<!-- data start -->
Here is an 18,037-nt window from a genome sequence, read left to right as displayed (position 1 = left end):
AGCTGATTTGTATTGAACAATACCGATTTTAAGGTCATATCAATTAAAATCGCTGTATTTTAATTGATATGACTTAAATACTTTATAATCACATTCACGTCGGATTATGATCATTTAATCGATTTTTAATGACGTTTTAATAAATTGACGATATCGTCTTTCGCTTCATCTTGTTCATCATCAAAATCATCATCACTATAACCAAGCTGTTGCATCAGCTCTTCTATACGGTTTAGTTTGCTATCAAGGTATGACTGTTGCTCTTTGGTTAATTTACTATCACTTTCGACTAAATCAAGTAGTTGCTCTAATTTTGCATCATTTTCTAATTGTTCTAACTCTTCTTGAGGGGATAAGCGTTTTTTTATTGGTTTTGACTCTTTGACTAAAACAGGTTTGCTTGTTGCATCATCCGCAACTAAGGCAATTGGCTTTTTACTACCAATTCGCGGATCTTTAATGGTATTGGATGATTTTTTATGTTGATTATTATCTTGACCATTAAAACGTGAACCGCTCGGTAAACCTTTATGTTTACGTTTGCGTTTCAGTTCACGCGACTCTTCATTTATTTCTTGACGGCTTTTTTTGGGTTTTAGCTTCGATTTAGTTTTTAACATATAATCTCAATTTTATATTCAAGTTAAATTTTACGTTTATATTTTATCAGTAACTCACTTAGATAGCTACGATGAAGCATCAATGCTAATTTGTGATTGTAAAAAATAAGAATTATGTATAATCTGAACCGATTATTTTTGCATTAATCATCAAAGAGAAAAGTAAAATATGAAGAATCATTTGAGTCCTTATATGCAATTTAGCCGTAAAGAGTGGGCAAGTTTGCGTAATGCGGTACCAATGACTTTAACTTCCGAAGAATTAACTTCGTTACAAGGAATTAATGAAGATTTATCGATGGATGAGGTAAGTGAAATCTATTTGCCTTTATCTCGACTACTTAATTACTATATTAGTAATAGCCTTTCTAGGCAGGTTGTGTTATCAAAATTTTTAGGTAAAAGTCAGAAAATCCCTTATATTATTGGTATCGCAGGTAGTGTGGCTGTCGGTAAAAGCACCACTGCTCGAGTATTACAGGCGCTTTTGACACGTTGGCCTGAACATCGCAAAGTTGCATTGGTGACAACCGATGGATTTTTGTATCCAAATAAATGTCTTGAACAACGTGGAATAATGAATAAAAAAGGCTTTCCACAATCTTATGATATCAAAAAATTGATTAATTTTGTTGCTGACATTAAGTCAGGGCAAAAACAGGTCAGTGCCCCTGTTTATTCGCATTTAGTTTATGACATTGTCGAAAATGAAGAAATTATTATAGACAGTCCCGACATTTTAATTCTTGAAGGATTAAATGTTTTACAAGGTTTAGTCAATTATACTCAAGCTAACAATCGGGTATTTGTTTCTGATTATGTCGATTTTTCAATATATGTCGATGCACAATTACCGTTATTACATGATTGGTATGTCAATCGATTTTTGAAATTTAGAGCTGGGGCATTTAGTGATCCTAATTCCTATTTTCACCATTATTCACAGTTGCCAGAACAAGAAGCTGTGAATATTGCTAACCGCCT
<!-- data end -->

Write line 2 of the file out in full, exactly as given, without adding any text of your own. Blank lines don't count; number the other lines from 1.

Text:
AGCTGATTTGTATTGAACAATACCGATTTTAAGGTCATATCAATTAAAATCGCTGTATTTTAATTGATATGACTTAAATACTTTATAATCACATTCACGTCGGATTATGATCATTTAATCGATTTTTAATGACGTTTTAATAAATTGACGATATCGTCTTTCGCTTCATCTTGTTCATCATCAAAATCATCATCACTATAACCAAGCTGTTGCATCAGCTCTTCTATACGGTTTAGTTTGCTATCAAGGTATGACTGTTGCTCTTTGGTTAATTTACTATCACTTTCGACTAAATCAAGTAGTTGCTCTAATTTTGCATCATTTTCTAATTGTTCTAACTCTTCTTGAGGGGATAAGCGTTTTTTTATTGGTTTTGACTCTTTGACTAAAACAGGTTTGCTTGTTGCATCATCCGCAACTAAGGCAATTGGCTTTTTACTACCAATTCGCGGATCTTTAATGGTATTGGATGATTTTTTATGTTGATTATTATCTTGACCATTAAAACGTGAACCGCTCGGTAAACCTTTATGTTTACGTTTGCGTTTCAGTTCACGCGACTCTTCATTTATTTCTTGACGGCTTTTTTTGGGTTTTAGCTTCGATTTAGTTTTTAACATATAATCTCAATTTTATATTCAAGTTAAATTTTACGTTTATATTTTATCAGTAACTCACTTAGATAGCTACGATGAAGCATCAATGCTAATTTGTGATTGTAAAAAATAAGAATTATGTATAATCTGAACCGATTATTTTTGCATTAATCATCAAAGAGAAAAGTAAAATATGAAGAATCATTTGAGTCCTTATATGCAATTTAGCCGTAAAGAGTGGGCAAGTTTGCGTAATGCGGTACCAATGACTTTAACTTCCGAAGAATTAACTTCGTTACAAGGAATTAATGAAGATTTATCGATGGATGAGGTAAGTGAAATCTATTTGCCTTTATCTCGACTACTTAATTACTATATTAGTAATAGCCTTTCTAGGCAGGTTGTGTTATCAAAATTTTTAGGTAAAAGTCAGAAAATCCCTTATATTATTGGTATCGCAGGTAGTGTGGCTGTCGGTAAAAGCACCACTGCTCGAGTATTACAGGCGCTTTTGACACGTTGGCCTGAACATCGCAAAGTTGCATTGGTGACAACCGATGGATTTTTGTATCCAAATAAATGTCTTGAACAACGTGGAATAATGAATAAAAAAGGCTTTCCACAATCTTATGATATCAAAAAATTGATTAATTTTGTTGCTGACATTAAGTCAGGGCAAAAACAGGTCAGTGCCCCTGTTTATTCGCATTTAGTTTATGACATTGTCGAAAATGAAGAAATTATTATAGACAGTCCCGACATTTTAATTCTTGAAGGATTAAATGTTTTACAAGGTTTAGTCAATTATACTCAAGCTAACAATCGGGTATTTGTTTCTGATTATGTCGATTTTTCAATATATGTCGATGCACAATTACCGTTATTACATGATTGGTATGTCAATCGATTTTTGAAATTTAGAGCTGGGGCATTTAGTGATCCTAATTCCTATTTTCACCATTATTCACAGTTGCCAGAACAAGAAGCTGTGAATATTGCTAACCGCCT